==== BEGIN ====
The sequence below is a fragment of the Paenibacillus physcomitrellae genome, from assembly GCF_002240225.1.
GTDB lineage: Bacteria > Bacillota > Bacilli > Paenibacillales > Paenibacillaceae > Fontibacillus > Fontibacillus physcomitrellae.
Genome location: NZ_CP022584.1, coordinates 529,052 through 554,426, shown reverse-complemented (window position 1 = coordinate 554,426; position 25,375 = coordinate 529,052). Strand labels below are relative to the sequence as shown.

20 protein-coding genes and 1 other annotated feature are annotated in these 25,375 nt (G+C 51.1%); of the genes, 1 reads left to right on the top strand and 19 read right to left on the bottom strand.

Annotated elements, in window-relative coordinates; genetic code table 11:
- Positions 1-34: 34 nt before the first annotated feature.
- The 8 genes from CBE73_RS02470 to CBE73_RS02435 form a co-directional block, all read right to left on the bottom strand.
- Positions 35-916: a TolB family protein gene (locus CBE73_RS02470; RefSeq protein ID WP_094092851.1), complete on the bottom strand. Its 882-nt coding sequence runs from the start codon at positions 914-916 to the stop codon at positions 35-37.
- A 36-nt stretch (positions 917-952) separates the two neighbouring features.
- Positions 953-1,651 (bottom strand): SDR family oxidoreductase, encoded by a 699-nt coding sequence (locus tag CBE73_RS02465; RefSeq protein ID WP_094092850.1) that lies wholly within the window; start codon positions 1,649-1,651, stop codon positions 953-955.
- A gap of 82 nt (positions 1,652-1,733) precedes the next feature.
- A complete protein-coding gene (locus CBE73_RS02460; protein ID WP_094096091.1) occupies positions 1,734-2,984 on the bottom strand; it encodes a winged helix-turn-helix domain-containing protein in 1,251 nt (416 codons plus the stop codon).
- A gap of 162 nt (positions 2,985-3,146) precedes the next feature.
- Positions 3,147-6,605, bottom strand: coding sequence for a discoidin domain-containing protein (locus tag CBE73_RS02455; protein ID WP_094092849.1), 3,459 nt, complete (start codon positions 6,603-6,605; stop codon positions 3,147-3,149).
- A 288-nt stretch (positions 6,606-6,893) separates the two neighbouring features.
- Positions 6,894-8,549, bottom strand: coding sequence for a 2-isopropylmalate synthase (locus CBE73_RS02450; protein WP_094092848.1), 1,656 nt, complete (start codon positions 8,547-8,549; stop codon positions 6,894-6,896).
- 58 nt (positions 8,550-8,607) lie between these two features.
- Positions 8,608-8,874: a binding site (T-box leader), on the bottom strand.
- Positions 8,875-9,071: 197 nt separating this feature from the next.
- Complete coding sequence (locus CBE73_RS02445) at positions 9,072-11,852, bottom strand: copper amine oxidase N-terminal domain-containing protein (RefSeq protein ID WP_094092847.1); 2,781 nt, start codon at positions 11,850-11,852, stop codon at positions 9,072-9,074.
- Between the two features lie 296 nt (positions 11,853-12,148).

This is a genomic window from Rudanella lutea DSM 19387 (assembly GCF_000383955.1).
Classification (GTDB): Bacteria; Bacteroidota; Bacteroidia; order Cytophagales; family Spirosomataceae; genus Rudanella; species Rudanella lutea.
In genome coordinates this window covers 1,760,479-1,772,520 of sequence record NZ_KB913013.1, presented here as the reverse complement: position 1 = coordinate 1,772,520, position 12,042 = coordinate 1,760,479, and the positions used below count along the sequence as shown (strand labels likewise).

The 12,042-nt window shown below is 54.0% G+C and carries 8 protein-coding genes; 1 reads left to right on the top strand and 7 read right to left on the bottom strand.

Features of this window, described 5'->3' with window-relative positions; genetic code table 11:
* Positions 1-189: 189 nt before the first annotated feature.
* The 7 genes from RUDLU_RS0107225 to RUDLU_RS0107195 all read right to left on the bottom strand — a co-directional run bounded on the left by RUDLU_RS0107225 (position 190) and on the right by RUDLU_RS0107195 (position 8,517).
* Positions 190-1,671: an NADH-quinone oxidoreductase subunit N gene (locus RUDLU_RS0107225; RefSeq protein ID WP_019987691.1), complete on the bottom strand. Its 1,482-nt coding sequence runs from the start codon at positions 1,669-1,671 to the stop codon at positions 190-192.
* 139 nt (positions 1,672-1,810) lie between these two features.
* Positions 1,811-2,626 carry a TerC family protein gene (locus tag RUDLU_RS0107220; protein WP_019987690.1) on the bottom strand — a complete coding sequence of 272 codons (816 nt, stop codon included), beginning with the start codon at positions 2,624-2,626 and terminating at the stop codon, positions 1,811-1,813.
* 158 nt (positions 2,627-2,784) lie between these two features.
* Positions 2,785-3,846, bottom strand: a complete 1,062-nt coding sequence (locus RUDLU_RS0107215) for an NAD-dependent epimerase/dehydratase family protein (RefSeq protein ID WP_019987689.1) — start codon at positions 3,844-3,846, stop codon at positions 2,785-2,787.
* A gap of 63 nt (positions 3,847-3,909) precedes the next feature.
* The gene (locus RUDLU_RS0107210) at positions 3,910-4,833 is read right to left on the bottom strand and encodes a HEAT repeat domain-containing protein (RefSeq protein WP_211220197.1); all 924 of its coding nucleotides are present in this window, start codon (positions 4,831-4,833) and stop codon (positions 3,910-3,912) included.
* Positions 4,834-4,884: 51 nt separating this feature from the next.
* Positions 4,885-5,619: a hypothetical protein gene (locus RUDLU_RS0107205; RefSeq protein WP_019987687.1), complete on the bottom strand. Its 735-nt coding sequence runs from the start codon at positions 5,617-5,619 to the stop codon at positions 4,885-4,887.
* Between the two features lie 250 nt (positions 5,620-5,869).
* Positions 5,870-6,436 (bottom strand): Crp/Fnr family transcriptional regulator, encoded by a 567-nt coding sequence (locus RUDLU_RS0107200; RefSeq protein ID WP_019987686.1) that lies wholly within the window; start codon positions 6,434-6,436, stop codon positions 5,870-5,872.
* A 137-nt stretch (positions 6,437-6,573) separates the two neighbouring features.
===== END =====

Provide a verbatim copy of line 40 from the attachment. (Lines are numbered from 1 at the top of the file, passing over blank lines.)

* A 137-nt stretch (positions 6,437-6,573) separates the two neighbouring features.